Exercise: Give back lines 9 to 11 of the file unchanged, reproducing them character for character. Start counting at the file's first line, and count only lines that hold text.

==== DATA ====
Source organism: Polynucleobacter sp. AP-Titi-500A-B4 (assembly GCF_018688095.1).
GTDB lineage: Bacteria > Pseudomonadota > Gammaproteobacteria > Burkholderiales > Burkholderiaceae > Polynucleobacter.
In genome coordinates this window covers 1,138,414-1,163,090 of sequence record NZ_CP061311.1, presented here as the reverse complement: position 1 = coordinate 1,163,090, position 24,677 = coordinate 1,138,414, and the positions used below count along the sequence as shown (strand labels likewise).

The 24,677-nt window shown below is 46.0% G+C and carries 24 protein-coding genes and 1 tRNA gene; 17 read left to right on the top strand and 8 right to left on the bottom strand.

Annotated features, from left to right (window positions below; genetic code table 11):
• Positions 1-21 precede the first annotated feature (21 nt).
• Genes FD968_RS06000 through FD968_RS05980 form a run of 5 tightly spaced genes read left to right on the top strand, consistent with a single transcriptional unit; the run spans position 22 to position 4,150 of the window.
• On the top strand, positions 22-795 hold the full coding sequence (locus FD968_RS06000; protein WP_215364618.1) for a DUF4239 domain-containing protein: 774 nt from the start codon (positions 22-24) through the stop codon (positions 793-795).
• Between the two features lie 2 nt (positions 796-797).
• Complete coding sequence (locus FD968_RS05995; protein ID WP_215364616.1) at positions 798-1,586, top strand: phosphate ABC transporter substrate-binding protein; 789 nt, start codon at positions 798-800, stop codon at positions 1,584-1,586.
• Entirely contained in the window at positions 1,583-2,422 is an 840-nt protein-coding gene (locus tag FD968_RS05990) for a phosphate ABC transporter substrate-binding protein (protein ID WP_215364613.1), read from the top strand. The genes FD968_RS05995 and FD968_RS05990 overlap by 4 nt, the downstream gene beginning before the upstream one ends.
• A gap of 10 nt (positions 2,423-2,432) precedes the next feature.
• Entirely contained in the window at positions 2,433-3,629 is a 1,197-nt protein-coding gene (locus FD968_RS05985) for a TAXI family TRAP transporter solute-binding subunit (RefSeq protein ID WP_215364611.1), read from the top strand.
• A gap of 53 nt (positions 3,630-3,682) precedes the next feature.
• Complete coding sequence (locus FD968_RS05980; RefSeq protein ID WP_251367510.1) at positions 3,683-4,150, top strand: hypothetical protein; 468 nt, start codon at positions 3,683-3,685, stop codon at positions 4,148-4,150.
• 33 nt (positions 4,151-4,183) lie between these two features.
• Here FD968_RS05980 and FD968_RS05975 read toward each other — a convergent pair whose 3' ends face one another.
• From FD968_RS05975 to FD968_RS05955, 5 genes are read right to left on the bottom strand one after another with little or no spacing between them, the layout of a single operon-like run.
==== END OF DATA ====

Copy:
• Between the two features lie 2 nt (positions 796-797).
• Complete coding sequence (locus FD968_RS05995; protein ID WP_215364616.1) at positions 798-1,586, top strand: phosphate ABC transporter substrate-binding protein; 789 nt, start codon at positions 798-800, stop codon at positions 1,584-1,586.
• Entirely contained in the window at positions 1,583-2,422 is an 840-nt protein-coding gene (locus tag FD968_RS05990) for a phosphate ABC transporter substrate-binding protein (protein ID WP_215364613.1), read from the top strand. The genes FD968_RS05995 and FD968_RS05990 overlap by 4 nt, the downstream gene beginning before the upstream one ends.